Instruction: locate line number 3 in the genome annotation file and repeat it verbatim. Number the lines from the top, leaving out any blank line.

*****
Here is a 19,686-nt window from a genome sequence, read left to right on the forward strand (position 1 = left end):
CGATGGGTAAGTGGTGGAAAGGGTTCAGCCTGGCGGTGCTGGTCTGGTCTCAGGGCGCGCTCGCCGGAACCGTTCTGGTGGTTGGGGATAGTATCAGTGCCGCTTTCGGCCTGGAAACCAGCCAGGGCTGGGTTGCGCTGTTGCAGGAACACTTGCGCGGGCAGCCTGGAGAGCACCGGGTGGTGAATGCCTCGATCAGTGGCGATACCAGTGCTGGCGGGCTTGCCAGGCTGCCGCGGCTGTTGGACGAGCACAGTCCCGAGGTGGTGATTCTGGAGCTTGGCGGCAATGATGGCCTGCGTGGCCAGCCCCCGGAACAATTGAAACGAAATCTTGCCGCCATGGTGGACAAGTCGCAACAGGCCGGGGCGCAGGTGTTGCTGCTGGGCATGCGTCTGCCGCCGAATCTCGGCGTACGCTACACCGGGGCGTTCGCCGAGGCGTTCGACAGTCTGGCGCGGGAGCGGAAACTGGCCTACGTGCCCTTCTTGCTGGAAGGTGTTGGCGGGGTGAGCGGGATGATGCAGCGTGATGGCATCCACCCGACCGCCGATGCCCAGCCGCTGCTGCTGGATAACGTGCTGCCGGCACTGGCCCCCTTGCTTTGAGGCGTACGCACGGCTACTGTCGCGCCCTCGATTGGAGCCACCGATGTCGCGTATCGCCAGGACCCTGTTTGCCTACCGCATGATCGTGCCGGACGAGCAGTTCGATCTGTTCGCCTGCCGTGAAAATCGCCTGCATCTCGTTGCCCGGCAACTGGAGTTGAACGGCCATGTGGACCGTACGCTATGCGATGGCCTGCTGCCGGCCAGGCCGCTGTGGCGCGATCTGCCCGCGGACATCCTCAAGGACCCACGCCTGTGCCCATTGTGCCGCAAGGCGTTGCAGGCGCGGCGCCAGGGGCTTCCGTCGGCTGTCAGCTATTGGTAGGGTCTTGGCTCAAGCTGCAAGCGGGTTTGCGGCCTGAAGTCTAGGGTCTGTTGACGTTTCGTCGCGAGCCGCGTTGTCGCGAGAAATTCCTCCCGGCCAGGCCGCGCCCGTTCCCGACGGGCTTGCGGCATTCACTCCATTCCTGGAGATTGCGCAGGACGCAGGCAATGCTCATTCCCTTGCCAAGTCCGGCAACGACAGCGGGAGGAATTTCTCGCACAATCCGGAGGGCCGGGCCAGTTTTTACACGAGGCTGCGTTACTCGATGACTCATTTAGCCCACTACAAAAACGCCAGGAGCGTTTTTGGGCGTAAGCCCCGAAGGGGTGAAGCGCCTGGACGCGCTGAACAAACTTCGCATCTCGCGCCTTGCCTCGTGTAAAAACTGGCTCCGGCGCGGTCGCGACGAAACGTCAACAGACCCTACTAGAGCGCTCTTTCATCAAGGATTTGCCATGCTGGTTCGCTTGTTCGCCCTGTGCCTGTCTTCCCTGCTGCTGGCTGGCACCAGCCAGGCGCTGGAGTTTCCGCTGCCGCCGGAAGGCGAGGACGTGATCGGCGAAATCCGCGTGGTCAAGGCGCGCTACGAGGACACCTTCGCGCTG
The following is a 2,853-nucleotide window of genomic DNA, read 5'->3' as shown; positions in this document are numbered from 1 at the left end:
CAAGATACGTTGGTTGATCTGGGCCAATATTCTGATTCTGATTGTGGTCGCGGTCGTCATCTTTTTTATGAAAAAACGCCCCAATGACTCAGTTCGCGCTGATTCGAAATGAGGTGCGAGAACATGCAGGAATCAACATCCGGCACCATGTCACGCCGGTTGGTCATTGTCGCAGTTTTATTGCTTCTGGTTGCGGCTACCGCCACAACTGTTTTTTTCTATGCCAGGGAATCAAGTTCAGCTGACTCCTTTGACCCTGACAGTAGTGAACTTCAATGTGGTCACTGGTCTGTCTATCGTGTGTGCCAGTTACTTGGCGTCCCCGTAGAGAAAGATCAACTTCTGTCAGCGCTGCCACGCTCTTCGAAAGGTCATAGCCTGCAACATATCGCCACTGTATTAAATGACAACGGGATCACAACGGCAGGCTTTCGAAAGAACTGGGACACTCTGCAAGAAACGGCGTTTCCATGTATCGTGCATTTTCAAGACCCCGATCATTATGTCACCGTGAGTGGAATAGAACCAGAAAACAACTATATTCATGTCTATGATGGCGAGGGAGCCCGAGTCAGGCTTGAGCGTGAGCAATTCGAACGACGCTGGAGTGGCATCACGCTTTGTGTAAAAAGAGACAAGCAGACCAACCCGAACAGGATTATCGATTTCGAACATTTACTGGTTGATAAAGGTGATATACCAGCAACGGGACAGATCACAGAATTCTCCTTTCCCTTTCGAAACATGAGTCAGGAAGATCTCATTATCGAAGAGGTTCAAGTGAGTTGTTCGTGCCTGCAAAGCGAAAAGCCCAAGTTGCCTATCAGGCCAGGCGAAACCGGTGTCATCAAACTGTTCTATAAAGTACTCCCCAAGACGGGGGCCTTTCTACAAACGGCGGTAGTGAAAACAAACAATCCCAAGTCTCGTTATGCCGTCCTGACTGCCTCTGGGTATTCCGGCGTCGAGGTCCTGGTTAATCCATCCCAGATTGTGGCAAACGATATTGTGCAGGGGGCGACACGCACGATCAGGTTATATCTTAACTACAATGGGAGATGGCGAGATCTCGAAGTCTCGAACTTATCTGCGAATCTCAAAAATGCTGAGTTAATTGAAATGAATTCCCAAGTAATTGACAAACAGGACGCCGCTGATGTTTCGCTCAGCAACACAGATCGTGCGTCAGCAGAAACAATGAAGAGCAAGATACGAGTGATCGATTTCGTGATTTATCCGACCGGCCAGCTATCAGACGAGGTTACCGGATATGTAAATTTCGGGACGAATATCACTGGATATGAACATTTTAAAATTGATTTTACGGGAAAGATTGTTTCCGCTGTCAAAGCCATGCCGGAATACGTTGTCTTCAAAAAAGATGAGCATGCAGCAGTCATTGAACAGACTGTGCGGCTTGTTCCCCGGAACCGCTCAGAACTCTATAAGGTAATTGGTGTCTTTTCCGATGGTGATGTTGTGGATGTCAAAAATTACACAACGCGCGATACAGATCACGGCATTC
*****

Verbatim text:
The following is a 2,853-nucleotide window of genomic DNA, read 5'->3' as shown; positions in this document are numbered from 1 at the left end: